Age no bar

T.D. Krishnamachari. Photo: K.V. Srinivasan   | Photo Credit: K_V_Srinivasan

Advertisements and advice from wise elders keep reiterating how important it is to plan for “retirement”; save enough to sit back and relax after years of clambering up the corporate ladder or a busy life in general.


But 75-year-old T.D. Krishnamachari would rather spend his days pursuing dreams that took a back seat while he went about the conventional routine. First stop after retirement from Lucas Indian Service (a subsidary of Lucas TVS) in 1998 was a Masters in Sanskrit from Karnataka University, inspired by his grandfather who was a Sanskrit scholar. Next was a M.A. in Vaishnavism from the University of Madras. “I wanted to understand my religion and its principle better. And this sowed the seed for a Ph.D.,” he explains. And the academic pursuits don't stop there.

He turned his attention towards a Masters in Journalism. “When I was a child, ours was the only house in the village to have a radio. Newsreaders like Poornam Vishwanathan inspired me. Later, I was also a newsreader with Doordarshan. Even now I only watch news on television; I do not like fiction-based programmes. So it was only apt that I took up this course,” he explains.

Having finished his first year, he is currently interning at The Hindu. “The news I read now is much more meaningful,” he says after understanding the processes involved in bringing out the news everyday. Though getting admission was tough, this class topper has faced no scepticism and at no point felt unwelcome. “I think it's got a lot to do with the HOD of Journalism Mr. Ravindran receiving me wholeheartedly. Even the teachers respect me, so I have the responsibility of living up to their expectations. Though people did ask, ‘why are you here?' they have only been curious and inspired. It's been pretty smooth so far.”

But one thing baffles Krishnamachari: “I don't understand how many people bunk classes and not even bother about it. The flow of the lessons is broken and I wonder how they catch up with what they've lost out learning in class.”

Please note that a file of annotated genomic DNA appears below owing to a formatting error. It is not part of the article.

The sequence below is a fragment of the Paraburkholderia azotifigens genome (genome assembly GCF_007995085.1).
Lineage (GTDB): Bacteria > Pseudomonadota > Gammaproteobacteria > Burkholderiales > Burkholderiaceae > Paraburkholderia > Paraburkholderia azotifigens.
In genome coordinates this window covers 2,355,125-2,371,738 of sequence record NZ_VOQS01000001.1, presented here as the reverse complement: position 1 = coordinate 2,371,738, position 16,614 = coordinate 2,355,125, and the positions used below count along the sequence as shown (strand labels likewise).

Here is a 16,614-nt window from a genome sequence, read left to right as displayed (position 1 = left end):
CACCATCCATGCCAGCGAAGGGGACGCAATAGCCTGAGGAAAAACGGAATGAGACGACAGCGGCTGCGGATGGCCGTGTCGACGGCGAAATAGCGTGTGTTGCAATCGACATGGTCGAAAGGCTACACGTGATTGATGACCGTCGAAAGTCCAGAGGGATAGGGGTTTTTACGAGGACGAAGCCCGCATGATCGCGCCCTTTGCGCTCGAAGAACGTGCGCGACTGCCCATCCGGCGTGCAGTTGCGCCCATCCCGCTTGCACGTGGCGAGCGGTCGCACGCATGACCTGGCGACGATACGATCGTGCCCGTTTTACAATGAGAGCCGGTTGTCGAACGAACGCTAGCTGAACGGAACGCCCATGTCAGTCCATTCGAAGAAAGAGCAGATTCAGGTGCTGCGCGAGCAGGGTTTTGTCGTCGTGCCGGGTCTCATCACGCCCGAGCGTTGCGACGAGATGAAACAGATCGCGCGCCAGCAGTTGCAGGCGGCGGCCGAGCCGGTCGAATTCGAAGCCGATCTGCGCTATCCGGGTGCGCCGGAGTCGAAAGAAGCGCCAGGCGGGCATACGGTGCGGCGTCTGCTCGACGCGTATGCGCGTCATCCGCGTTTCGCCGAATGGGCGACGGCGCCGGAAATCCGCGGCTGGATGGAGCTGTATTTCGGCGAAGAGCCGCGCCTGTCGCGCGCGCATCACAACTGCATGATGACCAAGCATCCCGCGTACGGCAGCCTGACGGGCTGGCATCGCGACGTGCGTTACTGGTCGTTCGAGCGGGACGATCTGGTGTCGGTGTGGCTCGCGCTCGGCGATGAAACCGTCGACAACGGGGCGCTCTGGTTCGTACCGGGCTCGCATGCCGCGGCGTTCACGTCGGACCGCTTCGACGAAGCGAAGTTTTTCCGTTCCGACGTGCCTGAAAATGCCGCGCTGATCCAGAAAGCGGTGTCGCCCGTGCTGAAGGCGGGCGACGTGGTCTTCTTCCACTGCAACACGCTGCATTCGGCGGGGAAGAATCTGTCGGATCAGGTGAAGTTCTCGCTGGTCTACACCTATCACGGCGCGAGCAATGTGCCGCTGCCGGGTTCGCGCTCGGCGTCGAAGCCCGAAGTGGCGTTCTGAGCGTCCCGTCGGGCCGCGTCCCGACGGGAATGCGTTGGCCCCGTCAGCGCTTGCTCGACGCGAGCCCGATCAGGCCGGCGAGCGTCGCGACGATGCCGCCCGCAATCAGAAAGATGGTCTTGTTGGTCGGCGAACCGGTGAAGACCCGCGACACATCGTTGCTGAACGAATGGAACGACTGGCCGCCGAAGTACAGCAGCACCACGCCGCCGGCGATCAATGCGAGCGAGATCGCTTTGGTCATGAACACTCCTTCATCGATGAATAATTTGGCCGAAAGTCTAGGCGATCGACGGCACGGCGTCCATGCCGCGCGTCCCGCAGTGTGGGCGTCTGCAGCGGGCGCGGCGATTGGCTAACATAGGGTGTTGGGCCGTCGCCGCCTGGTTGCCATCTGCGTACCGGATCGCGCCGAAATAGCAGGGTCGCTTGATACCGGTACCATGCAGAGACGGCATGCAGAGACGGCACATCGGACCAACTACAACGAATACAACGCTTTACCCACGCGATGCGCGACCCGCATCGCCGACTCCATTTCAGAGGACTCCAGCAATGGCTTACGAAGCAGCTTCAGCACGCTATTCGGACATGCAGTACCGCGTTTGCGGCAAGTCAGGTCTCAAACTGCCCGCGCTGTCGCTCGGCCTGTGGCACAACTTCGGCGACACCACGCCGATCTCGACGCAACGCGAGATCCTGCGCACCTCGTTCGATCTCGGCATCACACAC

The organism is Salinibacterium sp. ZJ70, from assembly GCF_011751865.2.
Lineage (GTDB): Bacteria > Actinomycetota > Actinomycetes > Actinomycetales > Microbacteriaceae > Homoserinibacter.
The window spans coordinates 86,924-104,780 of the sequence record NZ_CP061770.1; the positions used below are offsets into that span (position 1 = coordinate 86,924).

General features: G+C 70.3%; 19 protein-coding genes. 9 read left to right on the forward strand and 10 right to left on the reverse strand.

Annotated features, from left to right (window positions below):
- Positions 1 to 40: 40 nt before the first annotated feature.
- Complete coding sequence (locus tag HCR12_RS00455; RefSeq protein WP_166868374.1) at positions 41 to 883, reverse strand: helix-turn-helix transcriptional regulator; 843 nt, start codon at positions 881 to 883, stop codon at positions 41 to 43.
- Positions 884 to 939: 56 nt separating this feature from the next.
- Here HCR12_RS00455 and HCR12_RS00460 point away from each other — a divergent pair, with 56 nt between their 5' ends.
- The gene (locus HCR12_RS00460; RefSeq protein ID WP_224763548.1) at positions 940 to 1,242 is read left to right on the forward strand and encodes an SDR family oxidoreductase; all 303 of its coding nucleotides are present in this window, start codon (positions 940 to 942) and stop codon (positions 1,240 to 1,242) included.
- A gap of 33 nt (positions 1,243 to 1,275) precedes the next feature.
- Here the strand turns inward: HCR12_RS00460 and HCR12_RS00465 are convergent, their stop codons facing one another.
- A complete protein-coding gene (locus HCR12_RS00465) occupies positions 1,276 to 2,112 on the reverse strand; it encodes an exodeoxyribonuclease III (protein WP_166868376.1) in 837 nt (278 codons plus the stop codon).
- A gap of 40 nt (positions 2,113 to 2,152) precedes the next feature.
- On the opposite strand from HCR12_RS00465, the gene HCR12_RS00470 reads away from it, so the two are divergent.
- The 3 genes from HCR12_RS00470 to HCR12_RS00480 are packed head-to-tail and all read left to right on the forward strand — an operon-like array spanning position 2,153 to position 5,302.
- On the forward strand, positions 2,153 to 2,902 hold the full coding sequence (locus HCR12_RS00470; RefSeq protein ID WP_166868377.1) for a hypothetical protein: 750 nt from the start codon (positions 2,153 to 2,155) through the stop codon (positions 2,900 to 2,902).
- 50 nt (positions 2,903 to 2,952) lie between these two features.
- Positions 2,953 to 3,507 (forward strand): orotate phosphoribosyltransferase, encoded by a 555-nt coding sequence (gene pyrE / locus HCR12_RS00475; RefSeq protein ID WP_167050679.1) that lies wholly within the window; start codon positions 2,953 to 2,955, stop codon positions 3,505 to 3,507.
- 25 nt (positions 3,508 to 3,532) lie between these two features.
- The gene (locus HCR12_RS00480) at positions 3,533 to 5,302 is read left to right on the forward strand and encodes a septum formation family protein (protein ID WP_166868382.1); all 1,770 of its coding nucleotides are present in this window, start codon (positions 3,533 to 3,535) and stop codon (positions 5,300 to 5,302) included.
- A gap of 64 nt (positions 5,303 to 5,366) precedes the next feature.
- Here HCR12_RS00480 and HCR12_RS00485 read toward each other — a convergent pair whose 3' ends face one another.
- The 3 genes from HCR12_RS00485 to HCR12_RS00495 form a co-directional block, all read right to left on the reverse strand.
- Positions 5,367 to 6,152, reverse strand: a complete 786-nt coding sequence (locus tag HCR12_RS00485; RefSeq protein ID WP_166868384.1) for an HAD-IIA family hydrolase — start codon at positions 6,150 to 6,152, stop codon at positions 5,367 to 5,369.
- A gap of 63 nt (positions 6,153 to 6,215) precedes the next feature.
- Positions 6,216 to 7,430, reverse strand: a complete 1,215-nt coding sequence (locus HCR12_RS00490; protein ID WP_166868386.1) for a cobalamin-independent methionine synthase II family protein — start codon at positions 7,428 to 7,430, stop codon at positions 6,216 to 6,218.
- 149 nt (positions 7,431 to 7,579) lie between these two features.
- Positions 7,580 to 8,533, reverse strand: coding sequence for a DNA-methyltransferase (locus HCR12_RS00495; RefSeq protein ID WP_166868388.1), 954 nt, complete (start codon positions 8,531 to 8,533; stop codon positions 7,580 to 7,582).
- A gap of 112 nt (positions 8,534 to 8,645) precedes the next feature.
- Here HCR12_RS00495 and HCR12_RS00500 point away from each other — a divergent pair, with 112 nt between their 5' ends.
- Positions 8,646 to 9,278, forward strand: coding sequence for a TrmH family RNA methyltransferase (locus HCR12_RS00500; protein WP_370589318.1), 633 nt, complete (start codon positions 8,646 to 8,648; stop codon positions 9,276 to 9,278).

Looking ahead

Ask this one-time yoga instructor about his plans for the future, “I am conscious of my age. I like to take one thing at a time. When I finish with this course I will think of what to do next. I did promise my wife a world tour, so that may be on the cards next.” Or the MA in Philosophy that features on the to-study list.

Mr. Krishnamachari also works for the cause of the aurally challenged, and has been successful in acquiring a second language exemption for such children in school and making sure that the government provides one per cent reservation for them in engineering colleges.

After competing and interacting with “peers” two generations younger, this is what he has to say of them: “They have more access to information and knowledge. They have the ability to do things that others would hesitate to. There is a lot of hope riding on them and it's time for them to be on the saddle and bring about radical changes. But this has to be done with some responsibility.”

What is left unsaid, and for us to emulate, is the undying enthusiasm and thirst for knowledge and useful pursuits irrespective of age and sniggers behind one's back. If you have a dream, what's stopping you from going behind it?

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Printable version | Apr 17, 2021 5:48:11 AM | https://www.thehindu.com/features/metroplus/nxg/age-no-bar/article2047501.ece

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